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The life expectancy of a VRLA battery depends on its design and how it is used. Three factors affect the lifetime: temperature, cycle life, and discharge depth.

Temperature: The rated capacity of the battery is based on a narrow temperature range. When the battery is exposed to temperatures outside this range, the service life will be shortened.

Cycle life: This is the number of charge and discharge cycles of the battery. The more times and deeper the discharge, the shorter the battery life.

Depth of Discharge (DOD) : This is the percentage of the battery that has been discharged relative to the battery capacity. When the battery is fully discharged or exceeds the recommended maximum DOD, the battery life will be shortened.

Long life batteries are considered a hybrid of deep cycle and high rate batteries with the added advantage of enhanced floating life. Deep cycle batteries provide continuous power output for long periods of time and can withstand repeated charge/discharge cycles of up to 80% DOD.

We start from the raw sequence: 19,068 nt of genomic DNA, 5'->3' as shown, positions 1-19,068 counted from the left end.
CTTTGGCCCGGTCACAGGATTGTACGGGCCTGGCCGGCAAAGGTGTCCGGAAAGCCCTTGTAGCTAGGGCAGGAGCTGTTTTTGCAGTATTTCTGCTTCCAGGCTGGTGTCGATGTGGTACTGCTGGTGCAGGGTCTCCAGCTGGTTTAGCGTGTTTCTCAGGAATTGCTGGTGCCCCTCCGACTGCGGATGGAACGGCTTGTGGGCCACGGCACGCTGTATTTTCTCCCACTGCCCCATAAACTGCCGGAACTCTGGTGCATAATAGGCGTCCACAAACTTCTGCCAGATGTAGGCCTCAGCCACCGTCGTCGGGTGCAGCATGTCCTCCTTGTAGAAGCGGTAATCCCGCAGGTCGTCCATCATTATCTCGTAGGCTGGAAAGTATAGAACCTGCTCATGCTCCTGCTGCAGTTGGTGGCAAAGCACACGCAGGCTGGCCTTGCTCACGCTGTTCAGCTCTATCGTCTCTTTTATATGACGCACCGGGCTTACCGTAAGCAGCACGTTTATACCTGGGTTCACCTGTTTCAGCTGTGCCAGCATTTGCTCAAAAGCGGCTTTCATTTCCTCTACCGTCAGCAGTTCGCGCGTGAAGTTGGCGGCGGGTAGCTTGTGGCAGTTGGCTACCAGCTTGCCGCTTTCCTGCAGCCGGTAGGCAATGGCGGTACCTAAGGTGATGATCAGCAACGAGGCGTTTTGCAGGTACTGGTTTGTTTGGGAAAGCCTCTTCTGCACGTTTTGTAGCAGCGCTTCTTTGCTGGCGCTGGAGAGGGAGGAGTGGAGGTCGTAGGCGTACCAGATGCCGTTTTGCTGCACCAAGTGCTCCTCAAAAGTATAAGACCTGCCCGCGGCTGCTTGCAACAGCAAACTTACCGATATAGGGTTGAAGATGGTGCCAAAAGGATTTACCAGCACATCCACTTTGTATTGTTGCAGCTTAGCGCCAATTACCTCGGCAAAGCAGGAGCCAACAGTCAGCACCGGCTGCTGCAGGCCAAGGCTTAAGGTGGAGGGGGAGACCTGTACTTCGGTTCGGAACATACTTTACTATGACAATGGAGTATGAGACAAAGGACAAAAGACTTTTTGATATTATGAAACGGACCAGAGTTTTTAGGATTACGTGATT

The high-rate battery can provide high power in a short time of 50% DOD, with a service life of 14-16 years.

Floating charge mode, also known as standby mode, maintains the battery in a charged state by maintaining a constant voltage over a long period of time at a voltage level sufficient to offset the self-discharge. The longer floating life allows long-life batteries to be used in high-rate, 

heavy-duty applications such as uninterruptible power supplies, telecommunications, and Marine environments.